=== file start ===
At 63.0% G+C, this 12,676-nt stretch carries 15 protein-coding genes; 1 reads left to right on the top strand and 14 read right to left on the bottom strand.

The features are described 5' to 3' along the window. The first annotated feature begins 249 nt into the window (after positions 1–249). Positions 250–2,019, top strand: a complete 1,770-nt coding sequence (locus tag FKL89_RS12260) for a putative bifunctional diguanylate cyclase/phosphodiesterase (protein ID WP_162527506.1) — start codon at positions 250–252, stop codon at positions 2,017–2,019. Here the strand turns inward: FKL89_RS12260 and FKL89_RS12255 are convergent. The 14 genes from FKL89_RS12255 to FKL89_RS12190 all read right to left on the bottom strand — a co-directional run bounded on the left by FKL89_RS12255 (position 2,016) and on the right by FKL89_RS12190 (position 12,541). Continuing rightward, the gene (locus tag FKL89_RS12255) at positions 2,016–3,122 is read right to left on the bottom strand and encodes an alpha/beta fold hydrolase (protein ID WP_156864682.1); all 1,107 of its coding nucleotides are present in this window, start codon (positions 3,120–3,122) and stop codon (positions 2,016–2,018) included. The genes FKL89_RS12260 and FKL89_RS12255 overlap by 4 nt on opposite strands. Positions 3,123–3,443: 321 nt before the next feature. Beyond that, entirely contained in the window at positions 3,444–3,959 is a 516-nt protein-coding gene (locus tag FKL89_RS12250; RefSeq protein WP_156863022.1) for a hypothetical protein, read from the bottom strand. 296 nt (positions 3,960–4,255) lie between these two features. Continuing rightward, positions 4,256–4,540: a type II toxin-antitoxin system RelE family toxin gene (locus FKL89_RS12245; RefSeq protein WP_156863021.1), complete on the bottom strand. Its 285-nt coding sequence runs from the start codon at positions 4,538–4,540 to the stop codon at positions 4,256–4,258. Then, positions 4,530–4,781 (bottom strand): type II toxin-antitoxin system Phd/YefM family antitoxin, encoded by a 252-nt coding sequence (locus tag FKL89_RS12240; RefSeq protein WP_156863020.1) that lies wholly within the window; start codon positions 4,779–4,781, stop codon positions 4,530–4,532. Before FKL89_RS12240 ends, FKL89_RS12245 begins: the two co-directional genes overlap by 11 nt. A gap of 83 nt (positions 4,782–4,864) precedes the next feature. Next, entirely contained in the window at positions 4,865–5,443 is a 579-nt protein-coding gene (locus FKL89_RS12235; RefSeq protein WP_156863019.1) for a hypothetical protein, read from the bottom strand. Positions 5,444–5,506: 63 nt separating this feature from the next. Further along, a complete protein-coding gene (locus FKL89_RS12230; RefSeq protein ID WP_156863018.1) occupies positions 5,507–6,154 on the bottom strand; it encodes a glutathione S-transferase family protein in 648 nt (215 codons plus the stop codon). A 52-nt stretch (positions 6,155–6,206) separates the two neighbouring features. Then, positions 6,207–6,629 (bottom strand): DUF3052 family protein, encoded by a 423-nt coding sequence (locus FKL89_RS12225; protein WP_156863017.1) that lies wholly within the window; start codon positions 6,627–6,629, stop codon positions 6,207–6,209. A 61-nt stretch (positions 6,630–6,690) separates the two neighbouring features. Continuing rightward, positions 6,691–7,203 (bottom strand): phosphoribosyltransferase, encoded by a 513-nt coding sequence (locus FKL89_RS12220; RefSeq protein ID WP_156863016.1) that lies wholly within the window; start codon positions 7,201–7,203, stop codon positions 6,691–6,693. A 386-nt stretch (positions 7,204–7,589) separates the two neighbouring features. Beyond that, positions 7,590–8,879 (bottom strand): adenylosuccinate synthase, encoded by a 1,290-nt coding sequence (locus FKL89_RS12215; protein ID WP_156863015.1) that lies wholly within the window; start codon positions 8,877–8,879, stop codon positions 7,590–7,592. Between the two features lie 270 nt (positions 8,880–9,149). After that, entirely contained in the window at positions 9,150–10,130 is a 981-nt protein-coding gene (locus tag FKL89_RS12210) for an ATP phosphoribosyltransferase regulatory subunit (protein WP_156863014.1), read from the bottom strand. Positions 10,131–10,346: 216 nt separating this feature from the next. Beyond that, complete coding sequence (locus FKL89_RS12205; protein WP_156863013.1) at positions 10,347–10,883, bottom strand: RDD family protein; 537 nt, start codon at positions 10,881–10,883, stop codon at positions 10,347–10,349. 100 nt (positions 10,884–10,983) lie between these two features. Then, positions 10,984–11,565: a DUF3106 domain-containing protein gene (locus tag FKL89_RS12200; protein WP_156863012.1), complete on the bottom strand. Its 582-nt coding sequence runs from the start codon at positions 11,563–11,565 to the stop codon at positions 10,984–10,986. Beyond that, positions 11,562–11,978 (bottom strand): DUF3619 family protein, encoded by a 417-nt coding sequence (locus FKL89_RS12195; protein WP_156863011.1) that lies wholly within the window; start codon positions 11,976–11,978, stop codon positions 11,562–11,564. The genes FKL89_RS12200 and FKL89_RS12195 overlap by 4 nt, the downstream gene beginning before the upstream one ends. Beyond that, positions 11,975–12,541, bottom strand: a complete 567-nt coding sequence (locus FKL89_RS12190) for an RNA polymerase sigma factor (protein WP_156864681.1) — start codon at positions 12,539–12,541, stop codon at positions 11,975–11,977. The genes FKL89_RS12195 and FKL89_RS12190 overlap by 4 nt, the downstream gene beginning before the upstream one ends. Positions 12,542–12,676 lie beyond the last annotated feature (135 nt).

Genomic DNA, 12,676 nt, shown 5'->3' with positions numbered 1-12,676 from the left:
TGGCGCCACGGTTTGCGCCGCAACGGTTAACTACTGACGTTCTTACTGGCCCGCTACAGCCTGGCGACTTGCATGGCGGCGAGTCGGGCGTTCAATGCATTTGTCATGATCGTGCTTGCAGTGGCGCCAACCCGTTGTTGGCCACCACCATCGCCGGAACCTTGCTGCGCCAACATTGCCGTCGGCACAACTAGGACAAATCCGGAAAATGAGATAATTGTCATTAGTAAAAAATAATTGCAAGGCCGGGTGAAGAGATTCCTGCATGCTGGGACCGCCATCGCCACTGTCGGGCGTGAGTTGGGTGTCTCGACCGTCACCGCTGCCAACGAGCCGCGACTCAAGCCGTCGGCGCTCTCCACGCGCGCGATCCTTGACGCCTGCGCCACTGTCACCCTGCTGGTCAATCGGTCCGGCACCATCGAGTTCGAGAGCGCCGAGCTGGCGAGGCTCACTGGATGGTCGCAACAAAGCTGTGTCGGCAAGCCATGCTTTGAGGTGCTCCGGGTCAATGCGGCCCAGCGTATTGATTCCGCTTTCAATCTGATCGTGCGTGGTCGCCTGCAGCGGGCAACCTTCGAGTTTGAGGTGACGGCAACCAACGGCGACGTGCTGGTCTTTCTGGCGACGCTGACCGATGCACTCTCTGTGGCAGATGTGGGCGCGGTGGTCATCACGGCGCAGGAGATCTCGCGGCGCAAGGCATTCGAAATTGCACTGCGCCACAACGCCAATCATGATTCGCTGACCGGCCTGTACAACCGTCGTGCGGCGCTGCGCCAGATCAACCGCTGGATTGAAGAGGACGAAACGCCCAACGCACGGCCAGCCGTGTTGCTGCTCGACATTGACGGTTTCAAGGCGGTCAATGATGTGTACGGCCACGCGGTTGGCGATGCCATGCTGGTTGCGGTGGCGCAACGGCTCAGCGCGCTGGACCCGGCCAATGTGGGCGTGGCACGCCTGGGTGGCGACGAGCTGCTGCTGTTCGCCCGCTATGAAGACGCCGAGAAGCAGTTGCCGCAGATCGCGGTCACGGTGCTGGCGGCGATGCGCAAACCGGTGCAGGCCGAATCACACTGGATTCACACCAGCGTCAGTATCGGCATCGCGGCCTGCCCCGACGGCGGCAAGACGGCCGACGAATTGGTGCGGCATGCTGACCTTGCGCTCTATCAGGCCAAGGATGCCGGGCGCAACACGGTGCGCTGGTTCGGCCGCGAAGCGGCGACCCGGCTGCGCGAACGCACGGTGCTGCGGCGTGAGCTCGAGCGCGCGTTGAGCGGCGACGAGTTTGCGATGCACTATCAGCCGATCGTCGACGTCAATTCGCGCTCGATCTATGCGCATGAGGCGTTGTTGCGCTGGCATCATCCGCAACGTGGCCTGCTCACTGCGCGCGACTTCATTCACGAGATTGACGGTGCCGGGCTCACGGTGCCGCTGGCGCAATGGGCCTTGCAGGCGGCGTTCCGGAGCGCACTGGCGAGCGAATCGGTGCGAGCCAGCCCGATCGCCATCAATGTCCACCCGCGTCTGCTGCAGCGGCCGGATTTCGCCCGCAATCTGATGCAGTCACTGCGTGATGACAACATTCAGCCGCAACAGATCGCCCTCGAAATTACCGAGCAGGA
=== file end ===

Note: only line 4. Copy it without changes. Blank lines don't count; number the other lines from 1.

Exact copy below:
TGGCGCCACGGTTTGCGCCGCAACGGTTAACTACTGACGTTCTTACTGGCCCGCTACAGCCTGGCGACTTGCATGGCGGCGAGTCGGGCGTTCAATGCATTTGTCATGATCGTGCTTGCAGTGGCGCCAACCCGTTGTTGGCCACCACCATCGCCGGAACCTTGCTGCGCCAACATTGCCGTCGGCACAACTAGGACAAATCCGGAAAATGAGATAATTGTCATTAGTAAAAAATAATTGCAAGGCCGGGTGAAGAGATTCCTGCATGCTGGGACCGCCATCGCCACTGTCGGGCGTGAGTTGGGTGTCTCGACCGTCACCGCTGCCAACGAGCCGCGACTCAAGCCGTCGGCGCTCTCCACGCGCGCGATCCTTGACGCCTGCGCCACTGTCACCCTGCTGGTCAATCGGTCCGGCACCATCGAGTTCGAGAGCGCCGAGCTGGCGAGGCTCACTGGATGGTCGCAACAAAGCTGTGTCGGCAAGCCATGCTTTGAGGTGCTCCGGGTCAATGCGGCCCAGCGTATTGATTCCGCTTTCAATCTGATCGTGCGTGGTCGCCTGCAGCGGGCAACCTTCGAGTTTGAGGTGACGGCAACCAACGGCGACGTGCTGGTCTTTCTGGCGACGCTGACCGATGCACTCTCTGTGGCAGATGTGGGCGCGGTGGTCATCACGGCGCAGGAGATCTCGCGGCGCAAGGCATTCGAAATTGCACTGCGCCACAACGCCAATCATGATTCGCTGACCGGCCTGTACAACCGTCGTGCGGCGCTGCGCCAGATCAACCGCTGGATTGAAGAGGACGAAACGCCCAACGCACGGCCAGCCGTGTTGCTGCTCGACATTGACGGTTTCAAGGCGGTCAATGATGTGTACGGCCACGCGGTTGGCGATGCCATGCTGGTTGCGGTGGCGCAACGGCTCAGCGCGCTGGACCCGGCCAATGTGGGCGTGGCACGCCTGGGTGGCGACGAGCTGCTGCTGTTCGCCCGCTATGAAGACGCCGAGAAGCAGTTGCCGCAGATCGCGGTCACGGTGCTGGCGGCGATGCGCAAACCGGTGCAGGCCGAATCACACTGGATTCACACCAGCGTCAGTATCGGCATCGCGGCCTGCCCCGACGGCGGCAAGACGGCCGACGAATTGGTGCGGCATGCTGACCTTGCGCTCTATCAGGCCAAGGATGCCGGGCGCAACACGGTGCGCTGGTTCGGCCGCGAAGCGGCGACCCGGCTGCGCGAACGCACGGTGCTGCGGCGTGAGCTCGAGCGCGCGTTGAGCGGCGACGAGTTTGCGATGCACTATCAGCCGATCGTCGACGTCAATTCGCGCTCGATCTATGCGCATGAGGCGTTGTTGCGCTGGCATCATCCGCAACGTGGCCTGCTCACTGCGCGCGACTTCATTCACGAGATTGACGGTGCCGGGCTCACGGTGCCGCTGGCGCAATGGGCCTTGCAGGCGGCGTTCCGGAGCGCACTGGCGAGCGAATCGGTGCGAGCCAGCCCGATCGCCATCAATGTCCACCCGCGTCTGCTGCAGCGGCCGGATTTCGCCCGCAATCTGATGCAGTCACTGCGTGATGACAACATTCAGCCGCAACAGATCGCCCTCGAAATTACCGAGCAGGA